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Fireworks for the family: A Pinellas County guide

Bill DeYoung



St. Pete's waterfront fireworks. Photo: St. Petersburg Museum of Fine Arts.

In Great Britain, they have Guy Fawkes Day, the 5th of November, when the night sky is filled with color bombs bursting in air, celebrating, as only the English can, the anniversary of a failed 17th century Catholic plot to blow up Parliament.

The American version of this tradition is, of course, Independence Day, during which we celebrate our country’s painful-but-necessary separation from Great Britain in 1776. On the 4th of July.

Of course, these days the holiday is more about not having to work on the 4th of July – fair enough, because relaxing with plenty of beer, barbeque et cetera is one of those purely-American liberties our founding fathers were fighting for. Right? Of course.

What’s never changed, over the 240-plus years since our country won its independence, is the fireworks. The annual Independence Day celebrations are just about the most family-friendly outdoor events left in our increasingly divided and divisive land.

Here’s a rundown of the pyrotechnical pageantry (i.e. fireworks shows) planned for Pinellas County; all events are free unless indicated.

Thursday, July 4

The City of St. Petersburg’s waterfront display, spreading bright colors on that oh-so-black canvas known as the sky over Tampa Bay, begins at 9 p.m. Thursday (launch spot is Spa Beach Park). According to the City, the best spots to plant your family for viewing are Albert Whitted Park, North Straub Park, South Straub Park, North Shore Park, Elva Rouse Park and Flora Wylie Park. Take note of this caveat from the official Parks and Recreation Department site: Fireworks are scheduled to start at 9 p.m. but can start as early as 8:30 p.m. and as late as 10 p.m. depending on weather.

The St. Petersburg Museum of Fine Arts’ 12th annual Fireworks Buffet is 6:30-9 p.m.; for a fee you get food, beverages, music from Rebekah Pulley and Rob Pastore and the ability to wander around in air-conditioned comfort ogling the artwork. Premium seating, too, for the City fireworks over the bay.

There’s family fun all day long in Gulfport, including a sand sculpture contest on the beach (10 a.m. to noon), a parade at 6 p.m., live music outside the Casino, and fireworks over the water around 9.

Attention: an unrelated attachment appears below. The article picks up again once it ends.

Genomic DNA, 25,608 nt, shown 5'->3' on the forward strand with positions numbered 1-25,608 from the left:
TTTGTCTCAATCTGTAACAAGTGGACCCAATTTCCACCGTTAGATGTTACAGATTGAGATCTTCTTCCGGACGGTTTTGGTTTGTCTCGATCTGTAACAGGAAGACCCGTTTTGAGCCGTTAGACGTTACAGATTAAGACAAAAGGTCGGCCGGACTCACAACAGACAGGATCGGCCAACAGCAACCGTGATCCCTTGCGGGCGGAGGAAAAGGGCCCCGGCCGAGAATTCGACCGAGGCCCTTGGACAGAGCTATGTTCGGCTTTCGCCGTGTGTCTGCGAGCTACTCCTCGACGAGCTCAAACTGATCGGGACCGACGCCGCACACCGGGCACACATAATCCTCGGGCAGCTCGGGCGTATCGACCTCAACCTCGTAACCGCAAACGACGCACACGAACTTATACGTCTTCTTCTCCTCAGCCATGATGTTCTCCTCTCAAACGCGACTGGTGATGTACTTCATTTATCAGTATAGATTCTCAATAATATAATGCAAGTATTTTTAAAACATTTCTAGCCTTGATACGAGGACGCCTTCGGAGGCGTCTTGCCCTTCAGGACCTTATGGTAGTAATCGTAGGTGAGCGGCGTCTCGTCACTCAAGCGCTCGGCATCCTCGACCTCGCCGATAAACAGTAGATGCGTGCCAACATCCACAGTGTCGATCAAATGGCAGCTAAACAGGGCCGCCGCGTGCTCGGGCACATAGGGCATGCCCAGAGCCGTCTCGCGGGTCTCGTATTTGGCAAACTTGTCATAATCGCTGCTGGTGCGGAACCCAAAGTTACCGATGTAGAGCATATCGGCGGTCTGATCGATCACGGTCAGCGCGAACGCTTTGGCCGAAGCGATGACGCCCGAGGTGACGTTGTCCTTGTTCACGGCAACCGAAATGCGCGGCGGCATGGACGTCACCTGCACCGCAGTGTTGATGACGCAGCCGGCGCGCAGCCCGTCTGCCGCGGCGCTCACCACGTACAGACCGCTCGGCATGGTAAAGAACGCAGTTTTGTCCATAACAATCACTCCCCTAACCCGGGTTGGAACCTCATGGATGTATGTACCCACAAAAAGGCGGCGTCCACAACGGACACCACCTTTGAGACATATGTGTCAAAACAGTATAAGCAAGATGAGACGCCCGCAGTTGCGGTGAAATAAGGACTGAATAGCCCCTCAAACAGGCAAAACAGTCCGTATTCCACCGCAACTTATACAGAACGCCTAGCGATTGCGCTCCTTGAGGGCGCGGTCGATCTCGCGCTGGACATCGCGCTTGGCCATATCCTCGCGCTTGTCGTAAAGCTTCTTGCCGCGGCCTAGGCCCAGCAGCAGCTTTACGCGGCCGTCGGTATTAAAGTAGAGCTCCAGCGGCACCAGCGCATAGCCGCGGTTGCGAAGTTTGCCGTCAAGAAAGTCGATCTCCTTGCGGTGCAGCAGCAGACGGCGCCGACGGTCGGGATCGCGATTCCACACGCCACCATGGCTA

Rock the Beach is the St. Pete Beach celebration, starting at 2 p.m. and winding down after a sky-painting fireworks display at 9. Stormbringer and the Brian Caudill Band bring the tuneage. At Upham Beach Park, 6850 Beach Plaza.

At approximately 9 p.m., the sky over Madeira Beach will go boom; the fireworks show originates at the Madeira Beach Fundamental School, 591 Tom Stuart Causeway, and the city suggests these primo viewing locations: Causeway Park, 424 150th Ave., ROC Park, 200 Rex Place, and the Holten Property, 555 150th Ave.

In Treasure Island, the sky show also starts at 9 p.m., from TI Gulf Front Park, 10400 Gulf Blvd. Parking available on site 10 a.m.-10 p.m. for $15 per vehicle, $25 for RVs.

The town of Redington Shores recommends the beach access point at 182nd Ave and Gulf Boulevard for its 9 p.m. pyrotechnics; the police department will be selling raffle tickets near the public restrooms at the parking lot across from Candy Kitchen.

Central Park in Largo is the site of a big old-fashioned family event, with music, food and bev, kids’ activities and more starting at 6 p.m. Fireworks are scheduled for 9:15.

The marina and waterfront park in Safety Harbor are the best places to view the fireworks show that caps a full day of Independence fun, including an American Legion Auxiliary-sponsored parade through downtown (10 a.m.), a patriotic ceremony at the Gazebo (11:30) and family fun, fun, fun at the marina starting at 5 p.m.

According to Visit St. Pete/Clearwater, the event known as Clearwater Celebrates America is capped off with the largest fireworks display in the county. There’s a whole family fest going on in Coachman Park, starting at 6 p.m. and concluding at 9 with … you guessed it.

There’s a Fourth of July Picnic at Craig Park in Tarpon Springs from 10 a.m. to 2 p.m. With a water slide, paddle boarding, inflatables, lawn games, live music and free hot dogs while supplies last. And hey, a hot dog eating contest at noon, for ages 16 and up. Fireworks launch at dusk.

Meanwhile, in Dunedin

They’re celebrating Wednesday, July 3 from 7-10 p.m. in Dunedin’s Highlander Park. Ronnie Dee and his band will perform at 7, with a laser light show – not the traditional exploding-variety fireworks – starting after dark. Concessions available.

Across the bay

Tampa’s newly-sworn mayor Jane Castor has inaugurated that city’s biggest-ever 4th of July celebration – Boom By the Bay includes four concurrent fireworks display (at 9 p.m., of course) along 2.5 miles of the Hillsborough River. Incredibly, Tampa has never before had a City-sponsored fireworks show (reads the website: “Get ready for a star-spangled celebration as we spark a new tradition in Tampa!”). There’s all kinds of other stuff going on during the day, too, which you can find out about here.







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